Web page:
California employees are often faced with a difficult situation: workplace conditions have become so intolerable that they must quit their job. In these situations, California law does not always treat an employee’s resignation as quitting. Sometimes, workplace conditions can be so bad that the resignation is actually, for legal purposes, a termination.
Constructive discharge1 is legal doctrine that holds employers accountable for making a workplace so intolerable that an employee is forced to quit. This doctrine can be very important in determining whether employees may be entitled to additional compensation from their former employer.
Why Is Constructive Discharge Important?
If employees are fired, they have several rights that they don’t have if they resign. Examples vary from case to case, but they often include:
- Eligibility for unemployment benefits.
- The right to a wrongful termination lawsuit.
- And increased damages in retaliation or discrimination lawsuits.
For example, employees generally cannot sue their employer for wrongful termination if they voluntarily resign or quit (although they might have other grounds for a lawsuit). This creates a perverse incentive for employers who want to fire employees: they can avoid wrongful termination lawsuits if they can somehow get the employees to quit first.2
To combat this kind of problem, courts in California have adopted the doctrine of constructive discharge. As mentioned above, constructive discharge occurs when the employer’s conduct effectively forces an employee to resign.3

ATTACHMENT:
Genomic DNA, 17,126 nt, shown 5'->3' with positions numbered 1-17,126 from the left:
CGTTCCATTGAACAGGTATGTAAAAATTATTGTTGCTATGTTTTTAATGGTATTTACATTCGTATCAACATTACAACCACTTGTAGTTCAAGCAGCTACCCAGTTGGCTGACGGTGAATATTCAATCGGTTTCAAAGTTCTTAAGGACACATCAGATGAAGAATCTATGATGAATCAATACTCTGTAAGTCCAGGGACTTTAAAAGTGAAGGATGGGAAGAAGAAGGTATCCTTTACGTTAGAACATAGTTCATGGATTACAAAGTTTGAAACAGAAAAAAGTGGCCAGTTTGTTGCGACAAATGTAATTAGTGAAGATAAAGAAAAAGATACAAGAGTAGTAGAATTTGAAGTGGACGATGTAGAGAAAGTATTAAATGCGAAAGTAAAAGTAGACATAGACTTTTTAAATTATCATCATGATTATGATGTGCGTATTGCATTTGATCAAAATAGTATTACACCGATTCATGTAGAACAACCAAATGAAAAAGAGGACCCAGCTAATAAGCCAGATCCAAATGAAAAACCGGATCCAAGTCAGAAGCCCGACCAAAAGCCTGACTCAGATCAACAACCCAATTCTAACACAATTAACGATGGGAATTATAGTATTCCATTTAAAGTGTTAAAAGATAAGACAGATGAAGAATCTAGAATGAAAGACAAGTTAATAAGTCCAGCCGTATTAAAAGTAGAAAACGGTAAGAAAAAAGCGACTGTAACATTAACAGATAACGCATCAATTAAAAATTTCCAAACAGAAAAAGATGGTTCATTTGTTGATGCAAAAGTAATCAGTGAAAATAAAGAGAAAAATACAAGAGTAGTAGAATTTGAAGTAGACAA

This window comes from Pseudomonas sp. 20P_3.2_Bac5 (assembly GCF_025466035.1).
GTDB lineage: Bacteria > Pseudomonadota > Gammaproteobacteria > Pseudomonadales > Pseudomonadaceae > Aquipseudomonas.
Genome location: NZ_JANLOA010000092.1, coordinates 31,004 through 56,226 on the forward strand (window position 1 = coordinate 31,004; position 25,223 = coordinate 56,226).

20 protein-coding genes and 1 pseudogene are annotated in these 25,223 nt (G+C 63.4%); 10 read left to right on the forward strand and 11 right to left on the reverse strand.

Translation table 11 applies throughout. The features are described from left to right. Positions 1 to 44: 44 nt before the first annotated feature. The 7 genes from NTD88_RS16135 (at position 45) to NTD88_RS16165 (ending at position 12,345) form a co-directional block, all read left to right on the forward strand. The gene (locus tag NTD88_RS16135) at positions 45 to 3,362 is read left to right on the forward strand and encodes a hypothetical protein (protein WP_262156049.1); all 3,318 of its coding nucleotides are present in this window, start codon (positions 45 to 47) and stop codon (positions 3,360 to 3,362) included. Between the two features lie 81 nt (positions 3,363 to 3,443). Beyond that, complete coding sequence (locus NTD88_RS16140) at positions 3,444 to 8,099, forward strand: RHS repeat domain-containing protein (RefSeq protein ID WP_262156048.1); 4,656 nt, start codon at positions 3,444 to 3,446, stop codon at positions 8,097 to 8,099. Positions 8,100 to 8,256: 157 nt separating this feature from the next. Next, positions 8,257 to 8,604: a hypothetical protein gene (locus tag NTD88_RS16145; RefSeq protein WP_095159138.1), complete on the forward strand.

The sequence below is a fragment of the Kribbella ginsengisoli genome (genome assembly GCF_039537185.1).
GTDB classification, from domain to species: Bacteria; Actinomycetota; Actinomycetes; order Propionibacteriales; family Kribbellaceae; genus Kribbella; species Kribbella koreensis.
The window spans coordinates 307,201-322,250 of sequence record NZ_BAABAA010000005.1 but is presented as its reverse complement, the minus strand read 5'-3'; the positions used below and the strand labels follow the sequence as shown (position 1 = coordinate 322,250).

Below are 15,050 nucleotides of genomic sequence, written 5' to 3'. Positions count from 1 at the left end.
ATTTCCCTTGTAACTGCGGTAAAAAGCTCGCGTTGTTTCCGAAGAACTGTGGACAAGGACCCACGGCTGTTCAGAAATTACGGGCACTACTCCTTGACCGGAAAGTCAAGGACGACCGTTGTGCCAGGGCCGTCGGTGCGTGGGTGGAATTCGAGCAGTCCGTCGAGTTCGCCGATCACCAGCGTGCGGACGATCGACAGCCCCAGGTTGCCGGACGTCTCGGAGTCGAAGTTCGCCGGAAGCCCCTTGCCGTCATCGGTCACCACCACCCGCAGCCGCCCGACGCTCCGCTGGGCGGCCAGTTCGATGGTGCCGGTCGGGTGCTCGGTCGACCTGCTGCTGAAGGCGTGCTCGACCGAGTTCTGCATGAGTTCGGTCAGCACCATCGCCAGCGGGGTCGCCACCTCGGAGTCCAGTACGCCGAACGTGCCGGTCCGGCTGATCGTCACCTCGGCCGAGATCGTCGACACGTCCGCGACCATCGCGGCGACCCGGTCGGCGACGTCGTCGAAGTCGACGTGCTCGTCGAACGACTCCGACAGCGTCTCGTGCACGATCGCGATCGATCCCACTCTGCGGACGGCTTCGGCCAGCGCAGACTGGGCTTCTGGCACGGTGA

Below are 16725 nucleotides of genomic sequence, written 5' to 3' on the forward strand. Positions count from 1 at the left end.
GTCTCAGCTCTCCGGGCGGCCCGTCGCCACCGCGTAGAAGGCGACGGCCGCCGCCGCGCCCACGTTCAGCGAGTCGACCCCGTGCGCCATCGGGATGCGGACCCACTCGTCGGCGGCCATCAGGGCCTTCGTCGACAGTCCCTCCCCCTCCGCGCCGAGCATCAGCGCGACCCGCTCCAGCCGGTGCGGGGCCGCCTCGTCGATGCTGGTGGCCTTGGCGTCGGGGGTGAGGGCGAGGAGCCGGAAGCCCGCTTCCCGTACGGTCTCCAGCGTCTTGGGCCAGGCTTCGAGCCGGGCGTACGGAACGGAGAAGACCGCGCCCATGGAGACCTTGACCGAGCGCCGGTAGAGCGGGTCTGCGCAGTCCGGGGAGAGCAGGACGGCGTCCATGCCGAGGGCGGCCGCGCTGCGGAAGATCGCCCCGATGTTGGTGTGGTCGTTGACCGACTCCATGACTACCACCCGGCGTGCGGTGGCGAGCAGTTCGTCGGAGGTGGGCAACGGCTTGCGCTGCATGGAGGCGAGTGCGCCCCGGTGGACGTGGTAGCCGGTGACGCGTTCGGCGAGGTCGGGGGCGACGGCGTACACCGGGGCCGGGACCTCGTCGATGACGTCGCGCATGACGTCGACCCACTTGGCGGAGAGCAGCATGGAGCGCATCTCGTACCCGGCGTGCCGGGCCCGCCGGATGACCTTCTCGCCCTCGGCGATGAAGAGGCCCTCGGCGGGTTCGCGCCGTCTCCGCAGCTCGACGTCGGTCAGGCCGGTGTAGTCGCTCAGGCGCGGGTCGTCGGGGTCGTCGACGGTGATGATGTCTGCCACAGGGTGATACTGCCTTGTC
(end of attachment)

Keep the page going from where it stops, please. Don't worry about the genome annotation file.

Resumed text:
If an employee is found to have been constructively discharged, they will be entitled to all the same benefits as an employee that was fired. Also, where an employment contract exists requiring good cause for termination, the doctrine of constructive discharge also prevents employers from forcing their employees out if no good cause exists.
For these reasons, the doctrine of constructive discharge is an important one in securing employee rights.
When Does Quitting Your Job Become Constructive Discharge?
In general, an employee must be treated so poorly that a court will view the termination as having been coerced. According to the California Supreme Court: “Constructive discharge occurs when the employer’s conduct effectively forces an employee to resign.”4
If a constructive discharge is found to have occurred, the employment relationship is deemed to have been terminated involuntarily by the employer’s acts, even if the employee may say “I quit.” In this sense, a constructive discharge is legally treated as a firing, rather than a resignation.5
Proving Constructive Discharge
The California Supreme Court’s formulation of the constructive discharge doctrine gives us an idea of why courts have the doctrine, but it doesn’t really explain what employees need to show to prove that their resignation was actually a termination.
The courts have therefore adopted an objective test to determine if a resignation is actually a constructive discharge: Did the employer either create or knowingly permit work conditions that were so intolerable that a reasonable employer would realize that a reasonable person in the employee’s position would be compelled to resign?6
In constructive discharge cases, the intolerable conditions must have been sufficiently extraordinary and egregious to overcome the normal motivation of a competent, diligent, and reasonable employee to remain on the job to earn a livelihood and to serve his or her employer.7 Also, the employer must be aware of the impact that these conditions have on the employee.8